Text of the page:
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          At the Farmer’s Market yesterday, the heat stifling and sweltering, all I wanted was to get out of the sun and go home. So, my husband and I moved about quickly and got the few things we wanted.

          On our way out, we passed a small stand where fertilizer was being sold. On a quick trot and totally uninterested, my passing gaze fell upon the brand printed on the bags. Milagro. It meant nothing to me.

          Hours later, relaxed and contented, I was vacuuming the house floors, when slowly I became aware of a word being gently repeated in my head.

Milagro

Milagro

Milagro

          And with it a light. Milagro is Spanish for miracle.

Lent 21 ~ Conqueror

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          I saw this heading to a post yesterday, Gratitude Conquers Envy, and understanding lit my mind.

          Almost 2 years ago, I had a dream. It was of the colleague at work who had hurt me very deeply and continues till this day. In the dream, she was at her desk beside me and all around us were odd, yet perfect boxes, almost the size of shoe boxes, tightly packed with brand new books – except that interiorly, I knew that they weren’t books. They were memories of everything I had done for her in our 20 plus years of knowing one another. Memories packed tight into light, perfectly made mud-coloured boxes. My colleague was at her desk, with a pen in hand, writing on each of those boxes.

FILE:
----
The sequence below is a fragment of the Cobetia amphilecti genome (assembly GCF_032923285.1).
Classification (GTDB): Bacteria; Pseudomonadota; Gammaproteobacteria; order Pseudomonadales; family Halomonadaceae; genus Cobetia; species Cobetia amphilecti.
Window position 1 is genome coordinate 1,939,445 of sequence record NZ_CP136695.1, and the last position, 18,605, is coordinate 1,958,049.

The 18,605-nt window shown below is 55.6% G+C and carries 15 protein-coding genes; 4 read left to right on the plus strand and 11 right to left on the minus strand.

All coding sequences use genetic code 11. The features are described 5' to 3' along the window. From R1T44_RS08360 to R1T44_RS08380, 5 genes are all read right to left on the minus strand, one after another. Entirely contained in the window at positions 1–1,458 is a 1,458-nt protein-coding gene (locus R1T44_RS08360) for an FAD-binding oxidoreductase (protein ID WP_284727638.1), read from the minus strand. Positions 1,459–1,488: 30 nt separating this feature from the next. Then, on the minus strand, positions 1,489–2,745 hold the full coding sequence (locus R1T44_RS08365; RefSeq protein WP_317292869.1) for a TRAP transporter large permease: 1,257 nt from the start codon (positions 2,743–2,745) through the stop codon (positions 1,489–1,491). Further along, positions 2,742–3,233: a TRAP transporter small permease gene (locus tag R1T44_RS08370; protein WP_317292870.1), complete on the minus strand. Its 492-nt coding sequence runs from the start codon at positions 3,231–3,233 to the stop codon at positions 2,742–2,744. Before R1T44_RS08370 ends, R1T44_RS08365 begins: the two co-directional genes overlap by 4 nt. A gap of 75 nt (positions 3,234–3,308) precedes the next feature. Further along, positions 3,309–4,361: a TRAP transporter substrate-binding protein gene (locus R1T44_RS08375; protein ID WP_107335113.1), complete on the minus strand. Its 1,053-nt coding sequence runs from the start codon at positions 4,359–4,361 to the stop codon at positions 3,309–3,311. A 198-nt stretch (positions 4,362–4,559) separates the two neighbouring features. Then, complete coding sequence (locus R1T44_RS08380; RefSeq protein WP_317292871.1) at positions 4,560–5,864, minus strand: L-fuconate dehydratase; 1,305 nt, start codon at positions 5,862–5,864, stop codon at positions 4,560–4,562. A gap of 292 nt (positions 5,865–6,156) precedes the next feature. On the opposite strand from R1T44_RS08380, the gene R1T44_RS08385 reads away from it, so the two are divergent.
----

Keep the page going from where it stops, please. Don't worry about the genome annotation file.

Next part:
In thick, black, fancy classic script, she was writing, Thank you, on the inside of those boxes.

          And I knew immediately, with neither joy nor relief, that it was directed to me.

          Some time after the dream, I went to Confession to a visiting priest to our parish. I confessed about my struggles with anger and my difficulty loving those at work who hurt me. I didn’t provide Father with any details of my work situation; instead, focusing on my sins and weaknesses.

          But the priest had looked deep into my eyes, hearing in his heart words I had not given him. And he understood why I was being attacked.

It is due to jealousy, Father had said that day.

          That illumination had shocked me to the core, that jealousy could wreck such cruelty.

          But today, the memory of that dream lifts another face towards me. That of the Thank you. The power of gratitude to bend a soul to humility. To heal it of every trace of envy and jealousy.

          We often take gratitude for granted, assuming it’s a virtue we either have or do not possess. However, I have had one spiritual experience, in church, of being pierced by an invisible arrow of gratitude and thankfulness, to learn that it is also a grace. Some of us might have been born to be grateful and thankful. Some of us lack it. And some of us barely possess it. So, what if God was now asking me to pray for the oil of gratitude to heal jealous hearts?